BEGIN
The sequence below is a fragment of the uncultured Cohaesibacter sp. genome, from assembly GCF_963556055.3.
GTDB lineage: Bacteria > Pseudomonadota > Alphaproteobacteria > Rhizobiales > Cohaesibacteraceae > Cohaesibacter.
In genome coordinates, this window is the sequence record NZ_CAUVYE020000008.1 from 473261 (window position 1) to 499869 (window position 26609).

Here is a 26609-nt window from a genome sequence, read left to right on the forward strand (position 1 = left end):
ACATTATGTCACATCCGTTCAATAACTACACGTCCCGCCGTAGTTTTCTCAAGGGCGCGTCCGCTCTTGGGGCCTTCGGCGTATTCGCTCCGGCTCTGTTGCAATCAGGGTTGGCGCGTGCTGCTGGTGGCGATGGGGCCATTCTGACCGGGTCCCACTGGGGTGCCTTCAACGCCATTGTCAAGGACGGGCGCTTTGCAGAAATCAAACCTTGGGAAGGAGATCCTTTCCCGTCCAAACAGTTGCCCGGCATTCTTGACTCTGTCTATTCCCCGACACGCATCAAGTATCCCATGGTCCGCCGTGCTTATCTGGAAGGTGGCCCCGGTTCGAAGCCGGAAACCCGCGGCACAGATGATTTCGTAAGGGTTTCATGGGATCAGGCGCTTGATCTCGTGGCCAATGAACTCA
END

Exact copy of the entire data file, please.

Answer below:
The sequence below is a fragment of the uncultured Cohaesibacter sp. genome, from assembly GCF_963556055.3.
GTDB lineage: Bacteria > Pseudomonadota > Alphaproteobacteria > Rhizobiales > Cohaesibacteraceae > Cohaesibacter.
In genome coordinates, this window is the sequence record NZ_CAUVYE020000008.1 from 473261 (window position 1) to 499869 (window position 26609).

Here is a 26609-nt window from a genome sequence, read left to right on the forward strand (position 1 = left end):
ACATTATGTCACATCCGTTCAATAACTACACGTCCCGCCGTAGTTTTCTCAAGGGCGCGTCCGCTCTTGGGGCCTTCGGCGTATTCGCTCCGGCTCTGTTGCAATCAGGGTTGGCGCGTGCTGCTGGTGGCGATGGGGCCATTCTGACCGGGTCCCACTGGGGTGCCTTCAACGCCATTGTCAAGGACGGGCGCTTTGCAGAAATCAAACCTTGGGAAGGAGATCCTTTCCCGTCCAAACAGTTGCCCGGCATTCTTGACTCTGTCTATTCCCCGACACGCATCAAGTATCCCATGGTCCGCCGTGCTTATCTGGAAGGTGGCCCCGGTTCGAAGCCGGAAACCCGCGGCACAGATGATTTCGTAAGGGTTTCATGGGATCAGGCGCTTGATCTCGTGGCCAATGAACTCA